If you’re thinking about making a career change, you may be thinking, “How can I be sure I’m doing the right thing?” The truth is that there’s no way to know for sure, but you can stack the odds in your favour by getting advice BEFORE you make the change. Everyone has an opinion, so who should you turn to for helpful advice? Don’t waste time talking to everyone and anyone. There are just four people you should speak to before making a career change.

People who have walked the exact road you want to walk

The first thing you’ll notice when you announce your pending career change is that the people with the strongest opinion will probably have absolutely no experience of doing the job you’re interested in. Despite this, they will encourage or discourage you with such passion that you may quickly forget that everything they are saying is based on assumption and hearsay.

Avoid making your decision based on this type of information.

The best way to enter a new career with realistic expectations is to speak with someone who not only works in the field and role you want to go into, but they came into it as a career changer.

They’ll be able to share the advantages, disadvantages, obstacles and opportunities unique to entering that industry from a different one, and perhaps at an older age than most people.

People doing the job you want to do and love it

How do you know you’ll enjoy the role? Get career change advice from people who do the job you’ve got your eye on and love it.

Obviously, they will tell you it’s great and encourage you to do it, but that’s not why you’re speaking to them. You’re not looking for their permission, your aim is to find out what exactly they enjoy about the role and check if those tasks, responsibilities and goals are things that also excite and inspire you.

You should also pay attention to similarities and differences between their personality and yours. If you both have the same values, interests, work ethic and outlook on life, it’s likely that you will also enjoy doing the work they love so much. If you’re polar opposites, that’s a warning sign that you may not be as compatible with the role as that person is.

best career change advice
Always get career change advice before making any big decisions, but be sure to pick wisely

People doing the job you want to do and hate it

Just as it’s important to speak to those who love your potential new career, you should also speak to those who hate it. This may sound like the craziest career change advice ever, but it’s the only way to get the unedited version of what the career you think you’ll love is really like.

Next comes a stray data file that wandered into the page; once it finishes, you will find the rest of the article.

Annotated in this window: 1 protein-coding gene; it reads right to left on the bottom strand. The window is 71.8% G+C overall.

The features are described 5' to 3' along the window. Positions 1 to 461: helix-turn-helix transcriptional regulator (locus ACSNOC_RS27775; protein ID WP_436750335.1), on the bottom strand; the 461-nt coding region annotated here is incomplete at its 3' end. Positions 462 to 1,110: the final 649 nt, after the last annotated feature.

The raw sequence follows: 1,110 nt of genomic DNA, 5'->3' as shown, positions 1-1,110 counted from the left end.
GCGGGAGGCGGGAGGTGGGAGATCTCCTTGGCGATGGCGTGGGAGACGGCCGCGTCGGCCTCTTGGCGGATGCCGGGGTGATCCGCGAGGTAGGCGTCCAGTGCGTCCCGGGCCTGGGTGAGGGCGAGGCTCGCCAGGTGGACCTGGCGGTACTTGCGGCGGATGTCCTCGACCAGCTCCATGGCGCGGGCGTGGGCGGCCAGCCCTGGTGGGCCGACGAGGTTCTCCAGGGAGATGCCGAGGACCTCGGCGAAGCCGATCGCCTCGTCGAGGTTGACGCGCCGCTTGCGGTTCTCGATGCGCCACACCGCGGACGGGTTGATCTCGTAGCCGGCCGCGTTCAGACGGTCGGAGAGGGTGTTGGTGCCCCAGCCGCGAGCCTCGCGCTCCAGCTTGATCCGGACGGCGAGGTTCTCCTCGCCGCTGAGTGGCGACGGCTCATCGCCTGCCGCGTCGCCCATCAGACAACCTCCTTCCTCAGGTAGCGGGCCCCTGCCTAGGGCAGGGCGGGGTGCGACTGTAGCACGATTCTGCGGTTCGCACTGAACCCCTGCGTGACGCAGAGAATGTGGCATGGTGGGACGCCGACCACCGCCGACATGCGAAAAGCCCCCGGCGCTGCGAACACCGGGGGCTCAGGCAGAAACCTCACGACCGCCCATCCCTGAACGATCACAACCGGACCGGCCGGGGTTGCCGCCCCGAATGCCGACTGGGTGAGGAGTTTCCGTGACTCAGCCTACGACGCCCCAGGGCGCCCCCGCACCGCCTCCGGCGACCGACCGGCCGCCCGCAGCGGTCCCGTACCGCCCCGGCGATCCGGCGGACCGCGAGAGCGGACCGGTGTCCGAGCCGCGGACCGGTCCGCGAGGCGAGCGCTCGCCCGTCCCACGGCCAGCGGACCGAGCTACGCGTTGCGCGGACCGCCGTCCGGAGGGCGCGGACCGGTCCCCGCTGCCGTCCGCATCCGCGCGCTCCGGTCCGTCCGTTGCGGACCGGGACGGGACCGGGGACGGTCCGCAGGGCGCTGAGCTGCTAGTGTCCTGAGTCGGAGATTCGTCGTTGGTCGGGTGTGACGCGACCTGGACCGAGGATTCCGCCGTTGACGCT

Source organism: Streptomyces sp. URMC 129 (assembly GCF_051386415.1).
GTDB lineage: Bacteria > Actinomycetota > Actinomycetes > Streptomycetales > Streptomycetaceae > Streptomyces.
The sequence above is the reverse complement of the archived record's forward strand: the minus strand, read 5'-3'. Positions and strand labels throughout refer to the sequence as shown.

Remember to enter any conversation with someone who hates your new career choice with your own agenda. You’re not seeking their opinion on if you should change careers – they will obviously advise you against going into that industry.

Instead, you should pay attention to the things they list as the disadvantages of the job. Are these things that would irritate or upset you too?

Do you have similar temperaments and values? If not, you may thrive in the role they can’t stand.

People who are where you want to be in 5 years

Finally, it’s important to look beyond people doing the job you want to do. Again, this may sound like a waste of time, but ask yourself this: what is the reason you want to go into this career field?

The chances are that you want to do it to feel happy, successful and fulfilled.

It’s therefore important to get advice from people living the happy, fulfilled and successful life you’d like to have in 5 years’ time, regardless of what they do for a living.

It’s easy to think that once you get into your dream career, life will be amazing. However, we all know people doing ‘dream’ jobs who are miserable, broke and jaded.

Outlook, attitude and mindset are key to thriving, so find people you look up to and speak to them about their attitude to work, work ethic and overall outlook on life. Emulate this and you’re more likely to enjoy success and happiness, even if you decide a career change is not the answer to your problems.

Who’s your go-to person for great career change advice? Let us know in the comments below.

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